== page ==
Posts tagged ‘Hour of Code’

What’s the impact of the Hour of Code? It goes way beyond an Hour

Code.org has just released an interesting survey about their Hour of Code initiative.  They’ve been criticized for providing only an hour and overly focusing on puzzles (see Mitchel Resnick’s article here).  The results suggest that they’re reaching a diverse audience, and having an effect beyond an hour — students keep going, and teachers start teaching CS.

Programming is a literacy, and no one develops any kind of literacy in just an hour of practice.  Games are not the most interesting and powerful kinds of programming activities.

But they’re a start.  Particularly when we get past the Inverse Lake Wobegon Effect of thinking about students as being like us.  We know from many studies that students are afraid of computer programming. I’m teaching Media Computation again this semester, and at least a third of the students who have come talk to me after class have started their conversation with, “I’m one of those people who just don’t do computers.”  And that’s just those self-reporting without prompting!  Students associate CS with being a geek and wouldn’t want to let their friends know they like computer science, even if they do.  Few students get any kind of computer science education outside of Hour of Code.

When we think about most people, sustained activity in programming for one hour can go a long way to reducing fear, increasing self-efficacy, and nurturing interest. (Consider an Hour of Code compared to less than <5 minutes typically spent at a museum exhibit.) Games are a useful place to start because they’re well-structured. Aptitude-treatment interaction tells us that more structure is better with students who have less background in a subject.  Open-ended, constructionist activities like those that Mitchel is promoting are more successful with more privileged students, those who have more experience which results in higher-ability students. The Hour of Code can help inspire students to get that additional experience needed to develop more ability.)  An Hour of Code is a good first step for the remedial state of computing education in the United States today.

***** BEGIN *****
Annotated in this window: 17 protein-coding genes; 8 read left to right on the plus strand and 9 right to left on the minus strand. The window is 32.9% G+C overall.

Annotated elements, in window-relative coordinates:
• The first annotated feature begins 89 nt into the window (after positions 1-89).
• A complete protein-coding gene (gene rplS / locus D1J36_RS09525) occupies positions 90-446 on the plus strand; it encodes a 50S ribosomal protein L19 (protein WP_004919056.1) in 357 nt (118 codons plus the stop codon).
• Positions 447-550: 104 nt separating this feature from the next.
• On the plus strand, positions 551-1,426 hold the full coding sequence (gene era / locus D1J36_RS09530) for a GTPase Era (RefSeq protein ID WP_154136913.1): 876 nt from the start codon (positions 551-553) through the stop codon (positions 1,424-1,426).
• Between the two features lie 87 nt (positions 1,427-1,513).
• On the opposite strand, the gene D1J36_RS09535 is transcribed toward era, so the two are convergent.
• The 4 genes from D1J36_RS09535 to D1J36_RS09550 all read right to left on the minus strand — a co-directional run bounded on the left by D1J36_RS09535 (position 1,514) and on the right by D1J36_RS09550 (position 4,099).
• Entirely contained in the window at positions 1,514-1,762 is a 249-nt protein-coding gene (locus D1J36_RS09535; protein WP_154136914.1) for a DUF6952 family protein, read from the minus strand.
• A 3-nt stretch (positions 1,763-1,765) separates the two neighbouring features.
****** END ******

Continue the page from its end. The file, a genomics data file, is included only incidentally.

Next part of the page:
Hooray for Hour of Code, and thanks to Code.org for promoting it and for sharing these data.

The onus is on us to turn the Hour of Code into a Lifetime of Computational Literacy. 

After the Hour of Code, we asked participating organizers how it went and got some fantastic news for our field.

  • 98% had a good or great experience.
  • 85% of those new to computer science said the Hour of Code increased their interest in teaching computer science.
  • 49% said they plan to continue teaching computer science beyond one hour.
  • 18% said they began teaching computer science after a previous Hour of Code campaign!
  • 87% said their students did more than just one hour of coding.

Source: What’s the impact of the Hour of Code? | Code.org

January 22, 2016 at 8:41 am Leave a comment

CSEdWeek progress in Georgia: Math and Science teachers in CS/IT and a Transfer Summit

The Code.org site (see here) describes some of the successes of CSEd Week.  Over 81 million people tried the Hour of Code.  President Obama became the first US President to program (see Forbes piece).

I’m sure that there were a lot of outreach activities going on in Georgia, too.  I wasn’t involved in those. I want to report on two points of progress in Georgia that was more at an infrastructural level.

Chris Klaus (as I mentioned in this blog previously) has gathered stakeholders in a “Georgia Coding” group to push on improving computing in Georgia.  That effort bore fruit during CSedWeek.  Georgia had its first “Day of Code,” but Barb and I were most excited to visit the Georgia Professional Standards Commission website on Monday to see this:

Cursor_and_GaPSC_-_CAPS

All the high school IT/CS classes in Georgia can now be taught by teachers with Mathematics or Science certifications.  Previously, only Business Education and Mathematics teachers could teach AP CS, and only Business Education teachers could teach other IT/CS classes. (Even though AP CS counted as a science credit, science teachers couldn’t teach it.)  Now, it’s all open.  It’s much easier to teach Math and Science teachers about CS than Business Education teachers. Now, we have a much larger pool of possible teachers to recruit into CS classes.  I’m grateful that Georgia House Representative Mike Dudgeon took this from the Georgia Coding group and made it happen.